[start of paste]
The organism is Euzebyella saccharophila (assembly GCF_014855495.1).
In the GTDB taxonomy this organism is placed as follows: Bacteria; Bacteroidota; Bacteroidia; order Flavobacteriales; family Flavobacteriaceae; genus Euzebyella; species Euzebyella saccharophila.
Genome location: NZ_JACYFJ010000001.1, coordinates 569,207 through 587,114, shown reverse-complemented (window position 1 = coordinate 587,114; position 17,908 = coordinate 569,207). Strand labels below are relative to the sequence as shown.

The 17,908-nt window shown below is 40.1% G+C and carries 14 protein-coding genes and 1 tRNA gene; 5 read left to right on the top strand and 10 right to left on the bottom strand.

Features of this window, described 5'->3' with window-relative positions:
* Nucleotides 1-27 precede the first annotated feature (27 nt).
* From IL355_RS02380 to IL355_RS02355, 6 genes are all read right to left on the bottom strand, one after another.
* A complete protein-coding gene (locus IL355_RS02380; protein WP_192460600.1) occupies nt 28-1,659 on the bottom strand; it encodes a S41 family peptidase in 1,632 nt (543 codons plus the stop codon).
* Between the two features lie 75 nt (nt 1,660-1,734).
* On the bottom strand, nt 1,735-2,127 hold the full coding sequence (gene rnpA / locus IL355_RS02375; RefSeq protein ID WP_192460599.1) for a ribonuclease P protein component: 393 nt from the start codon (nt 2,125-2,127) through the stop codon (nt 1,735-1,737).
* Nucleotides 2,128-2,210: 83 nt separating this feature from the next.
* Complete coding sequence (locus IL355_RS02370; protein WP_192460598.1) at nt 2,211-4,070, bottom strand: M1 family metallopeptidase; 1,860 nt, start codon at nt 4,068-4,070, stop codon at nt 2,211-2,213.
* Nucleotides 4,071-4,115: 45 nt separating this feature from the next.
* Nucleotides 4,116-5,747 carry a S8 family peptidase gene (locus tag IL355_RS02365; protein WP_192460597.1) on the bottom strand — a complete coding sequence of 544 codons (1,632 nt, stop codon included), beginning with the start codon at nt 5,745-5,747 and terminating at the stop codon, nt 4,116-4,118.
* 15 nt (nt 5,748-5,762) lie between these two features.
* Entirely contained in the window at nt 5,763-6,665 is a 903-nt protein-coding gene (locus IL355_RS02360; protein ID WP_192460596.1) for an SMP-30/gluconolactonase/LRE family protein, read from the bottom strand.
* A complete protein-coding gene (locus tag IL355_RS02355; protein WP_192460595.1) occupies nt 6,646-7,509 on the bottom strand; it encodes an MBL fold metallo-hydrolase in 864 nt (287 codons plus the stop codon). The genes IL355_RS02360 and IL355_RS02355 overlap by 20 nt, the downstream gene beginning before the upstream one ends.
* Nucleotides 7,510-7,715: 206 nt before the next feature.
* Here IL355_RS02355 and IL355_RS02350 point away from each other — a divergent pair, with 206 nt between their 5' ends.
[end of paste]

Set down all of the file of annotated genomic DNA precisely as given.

The organism is Euzebyella saccharophila (assembly GCF_014855495.1).
In the GTDB taxonomy this organism is placed as follows: Bacteria; Bacteroidota; Bacteroidia; order Flavobacteriales; family Flavobacteriaceae; genus Euzebyella; species Euzebyella saccharophila.
Genome location: NZ_JACYFJ010000001.1, coordinates 569,207 through 587,114, shown reverse-complemented (window position 1 = coordinate 587,114; position 17,908 = coordinate 569,207). Strand labels below are relative to the sequence as shown.

The 17,908-nt window shown below is 40.1% G+C and carries 14 protein-coding genes and 1 tRNA gene; 5 read left to right on the top strand and 10 right to left on the bottom strand.

Features of this window, described 5'->3' with window-relative positions:
* Nucleotides 1-27 precede the first annotated feature (27 nt).
* From IL355_RS02380 to IL355_RS02355, 6 genes are all read right to left on the bottom strand, one after another.
* A complete protein-coding gene (locus IL355_RS02380; protein WP_192460600.1) occupies nt 28-1,659 on the bottom strand; it encodes a S41 family peptidase in 1,632 nt (543 codons plus the stop codon).
* Between the two features lie 75 nt (nt 1,660-1,734).
* On the bottom strand, nt 1,735-2,127 hold the full coding sequence (gene rnpA / locus IL355_RS02375; RefSeq protein ID WP_192460599.1) for a ribonuclease P protein component: 393 nt from the start codon (nt 2,125-2,127) through the stop codon (nt 1,735-1,737).
* Nucleotides 2,128-2,210: 83 nt separating this feature from the next.
* Complete coding sequence (locus IL355_RS02370; protein WP_192460598.1) at nt 2,211-4,070, bottom strand: M1 family metallopeptidase; 1,860 nt, start codon at nt 4,068-4,070, stop codon at nt 2,211-2,213.
* Nucleotides 4,071-4,115: 45 nt separating this feature from the next.
* Nucleotides 4,116-5,747 carry a S8 family peptidase gene (locus tag IL355_RS02365; protein WP_192460597.1) on the bottom strand — a complete coding sequence of 544 codons (1,632 nt, stop codon included), beginning with the start codon at nt 5,745-5,747 and terminating at the stop codon, nt 4,116-4,118.
* 15 nt (nt 5,748-5,762) lie between these two features.
* Entirely contained in the window at nt 5,763-6,665 is a 903-nt protein-coding gene (locus IL355_RS02360; protein ID WP_192460596.1) for an SMP-30/gluconolactonase/LRE family protein, read from the bottom strand.
* A complete protein-coding gene (locus tag IL355_RS02355; protein WP_192460595.1) occupies nt 6,646-7,509 on the bottom strand; it encodes an MBL fold metallo-hydrolase in 864 nt (287 codons plus the stop codon). The genes IL355_RS02360 and IL355_RS02355 overlap by 20 nt, the downstream gene beginning before the upstream one ends.
* Nucleotides 7,510-7,715: 206 nt before the next feature.
* Here IL355_RS02355 and IL355_RS02350 point away from each other — a divergent pair, with 206 nt between their 5' ends.